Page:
This edition of the HILJ club has been prepared by Rachel Holmes, Clinical Librarian, Royal Surrey NHS Foundation Trust @holmesrachelj
The paper for discussion is Lacey, P. (2021) Google is goodish: An information literacy course designed to teach users why Google may not be the best place to search for evidence Health Information and Libraries Journal 39 (1), 91-95 https://doi.org/10.1111/hir.12401 (Open Access)
The use of Google to find information in health and social care
Patricia Lacey starts her article by affirming that as librarians and evidence specialists our role is to help people access reliable and validated information to enable – especially in the health and social care setting – the implementation of evidence based practice.
Searching medical or nursing literature databases may be the gold standard if a clinical question arises but even with training, it takes time to carry out a reliable search. Lacey confirmed this with data from feedback after a literature search training course, and discovered that those working in the health sector or the local authority were often reliant on Google searches. Despite the lack of reliability and inherent bias with this, library users in this sector are often time pressured and need immediate information at the point of care so Google appears to be the solution even if they know that the evidence retrieved may not be reliable or be provided in context. Nevertheless, Lacey reports it is an uphill battle to stop library users choosing to search for information on Google. This article discusses how Lacey and her team developed a course as a result to not say ‘don’t use Google’ but rather how to develop an understanding of why it may not always be the best place to search, and give techniques to avoid potential pitfalls.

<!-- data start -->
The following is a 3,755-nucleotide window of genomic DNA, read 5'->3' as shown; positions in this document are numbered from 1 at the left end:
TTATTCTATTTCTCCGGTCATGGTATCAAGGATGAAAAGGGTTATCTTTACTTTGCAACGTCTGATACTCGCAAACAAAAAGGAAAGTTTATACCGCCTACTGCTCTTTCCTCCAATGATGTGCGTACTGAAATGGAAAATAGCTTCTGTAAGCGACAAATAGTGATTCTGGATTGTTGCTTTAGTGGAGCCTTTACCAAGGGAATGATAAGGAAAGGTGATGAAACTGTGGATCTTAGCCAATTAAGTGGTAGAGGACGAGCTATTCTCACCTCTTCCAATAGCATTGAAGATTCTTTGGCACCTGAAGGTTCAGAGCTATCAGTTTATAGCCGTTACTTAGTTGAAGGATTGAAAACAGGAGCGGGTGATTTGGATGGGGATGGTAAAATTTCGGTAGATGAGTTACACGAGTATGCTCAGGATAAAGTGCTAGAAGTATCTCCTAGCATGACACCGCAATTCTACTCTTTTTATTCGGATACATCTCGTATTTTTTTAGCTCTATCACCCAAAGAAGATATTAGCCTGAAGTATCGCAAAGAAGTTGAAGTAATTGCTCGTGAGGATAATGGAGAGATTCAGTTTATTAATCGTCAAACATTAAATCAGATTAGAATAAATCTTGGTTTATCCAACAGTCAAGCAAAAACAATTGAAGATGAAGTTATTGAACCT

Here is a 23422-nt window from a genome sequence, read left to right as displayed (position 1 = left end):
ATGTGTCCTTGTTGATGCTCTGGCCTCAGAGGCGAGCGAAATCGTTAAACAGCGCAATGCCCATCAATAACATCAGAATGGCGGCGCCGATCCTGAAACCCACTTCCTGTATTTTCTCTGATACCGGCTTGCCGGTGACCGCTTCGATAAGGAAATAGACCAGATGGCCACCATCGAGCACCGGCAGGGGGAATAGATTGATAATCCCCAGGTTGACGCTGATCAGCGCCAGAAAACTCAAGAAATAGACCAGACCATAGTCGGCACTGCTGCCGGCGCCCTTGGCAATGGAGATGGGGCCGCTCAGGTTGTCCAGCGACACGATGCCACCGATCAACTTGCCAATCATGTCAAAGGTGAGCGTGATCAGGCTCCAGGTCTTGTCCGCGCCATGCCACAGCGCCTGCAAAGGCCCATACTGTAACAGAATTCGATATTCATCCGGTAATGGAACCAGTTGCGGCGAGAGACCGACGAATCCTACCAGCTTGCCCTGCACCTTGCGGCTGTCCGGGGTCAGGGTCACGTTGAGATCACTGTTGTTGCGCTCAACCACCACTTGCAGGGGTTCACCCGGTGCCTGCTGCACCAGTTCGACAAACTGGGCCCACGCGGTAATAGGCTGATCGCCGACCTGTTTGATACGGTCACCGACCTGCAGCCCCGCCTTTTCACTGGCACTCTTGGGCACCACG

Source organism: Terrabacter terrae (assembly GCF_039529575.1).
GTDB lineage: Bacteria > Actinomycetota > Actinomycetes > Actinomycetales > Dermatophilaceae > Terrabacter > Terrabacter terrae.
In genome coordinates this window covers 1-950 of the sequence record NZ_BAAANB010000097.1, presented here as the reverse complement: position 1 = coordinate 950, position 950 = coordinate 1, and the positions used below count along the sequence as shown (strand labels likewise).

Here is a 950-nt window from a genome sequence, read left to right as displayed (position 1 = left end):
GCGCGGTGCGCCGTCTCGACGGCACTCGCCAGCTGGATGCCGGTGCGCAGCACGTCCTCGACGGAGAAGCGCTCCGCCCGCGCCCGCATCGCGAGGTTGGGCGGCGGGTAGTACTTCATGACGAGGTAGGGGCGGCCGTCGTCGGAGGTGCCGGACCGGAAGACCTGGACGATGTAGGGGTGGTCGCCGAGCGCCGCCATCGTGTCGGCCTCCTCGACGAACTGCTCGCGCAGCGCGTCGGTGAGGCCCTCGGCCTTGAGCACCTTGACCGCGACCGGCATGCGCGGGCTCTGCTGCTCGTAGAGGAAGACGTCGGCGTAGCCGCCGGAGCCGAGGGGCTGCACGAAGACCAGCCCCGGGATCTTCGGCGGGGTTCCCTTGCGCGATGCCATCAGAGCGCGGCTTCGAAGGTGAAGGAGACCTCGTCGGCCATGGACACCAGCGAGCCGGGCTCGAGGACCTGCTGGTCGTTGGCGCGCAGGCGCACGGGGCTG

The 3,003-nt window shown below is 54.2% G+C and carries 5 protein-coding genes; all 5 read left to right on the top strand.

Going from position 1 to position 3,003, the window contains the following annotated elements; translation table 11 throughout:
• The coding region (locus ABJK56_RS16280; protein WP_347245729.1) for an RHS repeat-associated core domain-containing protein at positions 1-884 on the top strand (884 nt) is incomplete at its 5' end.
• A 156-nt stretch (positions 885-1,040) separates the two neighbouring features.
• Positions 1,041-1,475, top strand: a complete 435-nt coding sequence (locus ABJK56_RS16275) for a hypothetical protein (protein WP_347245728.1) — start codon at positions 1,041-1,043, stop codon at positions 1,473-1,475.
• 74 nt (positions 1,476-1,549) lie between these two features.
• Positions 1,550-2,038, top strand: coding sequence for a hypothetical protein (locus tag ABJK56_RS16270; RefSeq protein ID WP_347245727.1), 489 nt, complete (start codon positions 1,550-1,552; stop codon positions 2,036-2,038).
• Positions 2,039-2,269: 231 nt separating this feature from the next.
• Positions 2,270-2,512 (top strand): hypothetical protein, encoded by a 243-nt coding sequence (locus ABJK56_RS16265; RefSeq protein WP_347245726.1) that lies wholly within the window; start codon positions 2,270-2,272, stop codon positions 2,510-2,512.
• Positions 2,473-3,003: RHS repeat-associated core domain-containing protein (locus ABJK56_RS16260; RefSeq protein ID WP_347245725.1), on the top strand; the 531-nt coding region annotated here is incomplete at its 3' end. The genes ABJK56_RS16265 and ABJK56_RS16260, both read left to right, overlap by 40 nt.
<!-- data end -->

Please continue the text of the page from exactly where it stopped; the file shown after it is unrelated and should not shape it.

The course structure was based on a prior course, and was divided in to 7 sections;
- Common myths about Google
- Search results
- Fake websites
- Problems with Google Scholar
- Google searching
- Other forms of ‘fake’ information
- How to fact check
The sessions were run as discussion groups with links to TED talks, practical examples and quizzes incorporated, and they can be run face-to-face or on Microsoft Teams which would be engaging and appeal to all forms of learners.
Feedback from attendees was positive, both from health and social care staff who learnt new skills and from librarians who felt they now had ammunition to use when people asked why they can’t just Google their questions. However Lacey found that the attendance ranged and many people attended as it was part of a larger training day rather than specifically choosing to attend this course. As a result this is part of her advice for colleagues interested in running similar courses, to increase awareness of the course by finding a key promoter in the organisation and aligning it among other activities. She states it is a good time to run this course due to the increase in fake news and misinformation in general. Health and social care staff may not have made the connection between using Google for information searching and misinformation.